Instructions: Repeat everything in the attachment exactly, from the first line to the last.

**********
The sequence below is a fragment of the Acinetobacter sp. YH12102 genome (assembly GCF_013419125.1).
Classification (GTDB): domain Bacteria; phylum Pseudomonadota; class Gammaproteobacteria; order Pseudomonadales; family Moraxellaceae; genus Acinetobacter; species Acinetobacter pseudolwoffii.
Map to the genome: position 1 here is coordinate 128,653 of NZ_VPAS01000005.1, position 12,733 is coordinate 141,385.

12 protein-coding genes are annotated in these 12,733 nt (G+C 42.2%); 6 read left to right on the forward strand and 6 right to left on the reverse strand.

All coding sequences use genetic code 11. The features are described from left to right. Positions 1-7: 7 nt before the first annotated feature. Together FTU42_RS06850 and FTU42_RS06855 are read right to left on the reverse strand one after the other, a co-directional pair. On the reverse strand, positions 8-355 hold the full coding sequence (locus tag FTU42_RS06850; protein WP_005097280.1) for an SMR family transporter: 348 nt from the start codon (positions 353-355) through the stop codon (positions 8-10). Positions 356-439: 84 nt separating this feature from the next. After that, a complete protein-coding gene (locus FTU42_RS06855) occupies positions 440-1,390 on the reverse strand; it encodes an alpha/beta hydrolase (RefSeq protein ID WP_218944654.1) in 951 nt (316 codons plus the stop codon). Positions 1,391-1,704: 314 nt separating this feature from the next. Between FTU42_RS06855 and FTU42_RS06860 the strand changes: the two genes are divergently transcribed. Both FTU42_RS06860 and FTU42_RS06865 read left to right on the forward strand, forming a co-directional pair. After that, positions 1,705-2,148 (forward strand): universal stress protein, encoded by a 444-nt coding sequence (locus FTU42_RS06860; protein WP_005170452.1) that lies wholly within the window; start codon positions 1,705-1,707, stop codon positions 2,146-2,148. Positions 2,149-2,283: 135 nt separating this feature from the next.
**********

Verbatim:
The sequence below is a fragment of the Acinetobacter sp. YH12102 genome (assembly GCF_013419125.1).
Classification (GTDB): domain Bacteria; phylum Pseudomonadota; class Gammaproteobacteria; order Pseudomonadales; family Moraxellaceae; genus Acinetobacter; species Acinetobacter pseudolwoffii.
Map to the genome: position 1 here is coordinate 128,653 of NZ_VPAS01000005.1, position 12,733 is coordinate 141,385.

12 protein-coding genes are annotated in these 12,733 nt (G+C 42.2%); 6 read left to right on the forward strand and 6 right to left on the reverse strand.

All coding sequences use genetic code 11. The features are described from left to right. Positions 1-7: 7 nt before the first annotated feature. Together FTU42_RS06850 and FTU42_RS06855 are read right to left on the reverse strand one after the other, a co-directional pair. On the reverse strand, positions 8-355 hold the full coding sequence (locus tag FTU42_RS06850; protein WP_005097280.1) for an SMR family transporter: 348 nt from the start codon (positions 353-355) through the stop codon (positions 8-10). Positions 356-439: 84 nt separating this feature from the next. After that, a complete protein-coding gene (locus FTU42_RS06855) occupies positions 440-1,390 on the reverse strand; it encodes an alpha/beta hydrolase (RefSeq protein ID WP_218944654.1) in 951 nt (316 codons plus the stop codon). Positions 1,391-1,704: 314 nt separating this feature from the next. Between FTU42_RS06855 and FTU42_RS06860 the strand changes: the two genes are divergently transcribed. Both FTU42_RS06860 and FTU42_RS06865 read left to right on the forward strand, forming a co-directional pair. After that, positions 1,705-2,148 (forward strand): universal stress protein, encoded by a 444-nt coding sequence (locus FTU42_RS06860; protein WP_005170452.1) that lies wholly within the window; start codon positions 1,705-1,707, stop codon positions 2,146-2,148. Positions 2,149-2,283: 135 nt separating this feature from the next.